Raw Food For My Toddler?

Shinji @ St.Regis

Shinji @ St.Regis

I love Japanese food and im pretty sure Charles loves it too! Lucky for us, my mum brings us both (and Mikhail who is in my tummy) for Japanese pretty often and needless to say, my favourite Japanese place is Shinji. I know alot of parents are weary of their toddlers consuming raw foods but i am personally comfortable with it as long as it is in a reputable restaurant. The only thing of course, is to look out for any allergy. Japanese food was a big hit with Charles since he was interested in eating at 13 months old (yes, he only started solids at 13 months).

Digressing a little, I just want to say to all you first time parents out there, not to worry if your baby shows no interest in solids at 4 months old (or even 8 months old). Its completely normal. Infact, it is actually NOT advisable for babies below 9 months to start eating solids. Milk (especially breastmilk) is sufficient for the baby. How do i know? Because Charles was fully and SOLELY breastfed till he was 13 months old. Yes. He had zero interest in solids and would spit everything and anything that wasnt breastmilk, including powdered milk a.k.a formula milk. So please, dont start worrying listening to other people telling you that your baby needs to eat. ITS COMPLETELY OKAY IF YOUR BABY DOESNT WANT TO EAT. As long as your baby gains weight and is happy and active, you are doing a great job! 😀

Now back to toddlers eating raw foods. If you worry that they will get food poisoning from eating raw food, know that you will also get poisoned if the food isnt safe for consumption. Of course, like i mentioned before, please only allow your toddler to consume raw cuisine from very very reputable restaurants (high quality food thats fresh). Also, always in moderation. Too much of anything is bad.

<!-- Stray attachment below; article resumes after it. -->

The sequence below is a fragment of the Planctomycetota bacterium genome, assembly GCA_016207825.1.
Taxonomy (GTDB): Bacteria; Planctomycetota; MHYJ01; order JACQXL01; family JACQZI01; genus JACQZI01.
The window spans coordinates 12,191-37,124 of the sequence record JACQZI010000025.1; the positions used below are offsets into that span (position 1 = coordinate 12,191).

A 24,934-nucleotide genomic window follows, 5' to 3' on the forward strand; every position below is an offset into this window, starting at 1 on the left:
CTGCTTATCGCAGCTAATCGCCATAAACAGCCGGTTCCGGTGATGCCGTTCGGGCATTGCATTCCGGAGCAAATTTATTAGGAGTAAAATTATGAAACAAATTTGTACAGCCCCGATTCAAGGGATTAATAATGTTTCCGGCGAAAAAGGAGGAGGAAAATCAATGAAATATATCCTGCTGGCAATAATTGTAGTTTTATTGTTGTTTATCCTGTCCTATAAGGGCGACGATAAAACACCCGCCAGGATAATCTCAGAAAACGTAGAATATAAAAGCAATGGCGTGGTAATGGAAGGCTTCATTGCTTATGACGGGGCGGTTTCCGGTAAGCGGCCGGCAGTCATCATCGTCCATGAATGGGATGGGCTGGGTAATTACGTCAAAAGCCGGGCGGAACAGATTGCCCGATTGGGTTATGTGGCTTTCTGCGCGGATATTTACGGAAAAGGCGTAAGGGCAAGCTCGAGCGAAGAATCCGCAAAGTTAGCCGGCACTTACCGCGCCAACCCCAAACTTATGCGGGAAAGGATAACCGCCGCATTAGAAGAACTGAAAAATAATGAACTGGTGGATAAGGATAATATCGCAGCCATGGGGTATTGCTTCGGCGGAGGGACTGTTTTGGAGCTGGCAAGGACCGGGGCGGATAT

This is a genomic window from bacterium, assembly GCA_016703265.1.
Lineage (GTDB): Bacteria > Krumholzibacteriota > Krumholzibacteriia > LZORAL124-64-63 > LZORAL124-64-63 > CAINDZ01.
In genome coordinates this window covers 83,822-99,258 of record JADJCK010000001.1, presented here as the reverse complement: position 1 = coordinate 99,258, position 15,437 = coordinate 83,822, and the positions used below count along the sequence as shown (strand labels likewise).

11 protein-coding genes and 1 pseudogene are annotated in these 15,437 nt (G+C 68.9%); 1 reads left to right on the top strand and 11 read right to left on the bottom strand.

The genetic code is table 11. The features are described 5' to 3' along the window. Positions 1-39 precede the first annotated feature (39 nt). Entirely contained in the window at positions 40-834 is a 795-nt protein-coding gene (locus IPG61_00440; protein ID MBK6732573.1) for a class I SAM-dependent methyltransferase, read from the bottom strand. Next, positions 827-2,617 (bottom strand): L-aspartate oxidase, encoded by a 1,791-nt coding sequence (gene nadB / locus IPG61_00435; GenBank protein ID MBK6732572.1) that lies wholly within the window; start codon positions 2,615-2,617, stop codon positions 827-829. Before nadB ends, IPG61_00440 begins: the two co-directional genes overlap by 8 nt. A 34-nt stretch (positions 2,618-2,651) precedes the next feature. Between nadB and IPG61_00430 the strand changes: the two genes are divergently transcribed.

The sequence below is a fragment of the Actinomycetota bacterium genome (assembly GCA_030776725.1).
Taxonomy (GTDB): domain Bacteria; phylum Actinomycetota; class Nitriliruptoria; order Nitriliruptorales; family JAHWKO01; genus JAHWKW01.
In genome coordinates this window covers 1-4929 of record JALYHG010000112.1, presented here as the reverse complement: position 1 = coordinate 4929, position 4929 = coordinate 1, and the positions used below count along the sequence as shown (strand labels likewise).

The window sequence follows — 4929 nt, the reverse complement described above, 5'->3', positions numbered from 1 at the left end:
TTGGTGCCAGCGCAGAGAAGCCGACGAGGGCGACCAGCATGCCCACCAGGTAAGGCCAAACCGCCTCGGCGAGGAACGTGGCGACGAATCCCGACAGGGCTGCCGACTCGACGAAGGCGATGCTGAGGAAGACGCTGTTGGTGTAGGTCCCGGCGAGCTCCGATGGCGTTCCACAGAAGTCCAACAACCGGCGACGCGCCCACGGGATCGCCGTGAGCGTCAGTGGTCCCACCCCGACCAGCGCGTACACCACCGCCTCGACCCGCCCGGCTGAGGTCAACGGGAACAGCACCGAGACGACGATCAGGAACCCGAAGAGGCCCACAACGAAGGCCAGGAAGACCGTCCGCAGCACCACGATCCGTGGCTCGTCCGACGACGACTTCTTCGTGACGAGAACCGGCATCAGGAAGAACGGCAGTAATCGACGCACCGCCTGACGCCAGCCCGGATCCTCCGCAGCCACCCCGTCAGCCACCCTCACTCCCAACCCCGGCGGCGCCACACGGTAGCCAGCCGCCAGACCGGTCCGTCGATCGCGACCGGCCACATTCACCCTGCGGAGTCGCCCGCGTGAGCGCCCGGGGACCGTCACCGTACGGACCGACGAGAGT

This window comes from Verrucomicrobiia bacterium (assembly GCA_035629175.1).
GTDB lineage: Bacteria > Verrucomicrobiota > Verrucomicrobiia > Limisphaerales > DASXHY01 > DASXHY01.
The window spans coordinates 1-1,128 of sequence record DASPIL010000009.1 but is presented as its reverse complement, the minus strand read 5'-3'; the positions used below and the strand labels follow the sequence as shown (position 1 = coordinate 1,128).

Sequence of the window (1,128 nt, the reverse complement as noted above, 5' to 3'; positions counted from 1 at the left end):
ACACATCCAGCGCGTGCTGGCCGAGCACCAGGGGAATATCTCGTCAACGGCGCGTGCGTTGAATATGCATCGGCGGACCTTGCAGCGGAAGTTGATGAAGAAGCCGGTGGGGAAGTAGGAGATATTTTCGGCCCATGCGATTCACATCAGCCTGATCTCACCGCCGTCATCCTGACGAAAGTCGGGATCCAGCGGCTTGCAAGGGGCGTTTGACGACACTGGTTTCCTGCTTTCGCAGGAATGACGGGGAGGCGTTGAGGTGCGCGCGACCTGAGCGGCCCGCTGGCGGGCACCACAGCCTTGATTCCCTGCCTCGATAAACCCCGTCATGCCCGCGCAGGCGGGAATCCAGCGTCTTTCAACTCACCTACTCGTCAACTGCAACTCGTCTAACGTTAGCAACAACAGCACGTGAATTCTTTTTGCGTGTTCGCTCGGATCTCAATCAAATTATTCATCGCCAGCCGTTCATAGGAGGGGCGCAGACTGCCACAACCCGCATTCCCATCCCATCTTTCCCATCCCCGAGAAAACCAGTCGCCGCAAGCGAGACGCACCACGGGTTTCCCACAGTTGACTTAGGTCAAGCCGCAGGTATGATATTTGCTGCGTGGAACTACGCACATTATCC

Start with tasting portions. A little just for taste and monitor them for allergic reactions.

Signs and Symptoms of allergic reactions to food:

Food allergy reactions can vary from person to person. Some can be very mild and only involve one part of the body, like hives on the skin. Others can be more severe and involve more than one part of the body. Reactions can occur within a few minutes or up to a few hours after contact with the food.

Food allergy reactions can affect any of the four following areas of the body:

  1. skin: itchy red bumps (hives); eczema; redness and swelling of the face or extremities; itching and swelling of the lips, tongue, or mouth (skin reactions are the most common type of reaction)
  2. gastrointestinal tract: abdominal pain, nausea, vomiting, or diarrhea
  3. respiratory tract: runny or stuffy nose, sneezing, coughing, wheezing, shortness of breath
  4. cardiovascular system: lightheaded or fainting

* When in doubt, always seek a PD’s advise.

I hope you find this helpful the next time you are craving for some Japanese food and deprive yourself because you have a toddler with you. If you are still uncomfortable about the raw food, just order them a Japanese steam egg and grilled cod (or fish cheeks). Im sure they will enjoy it too!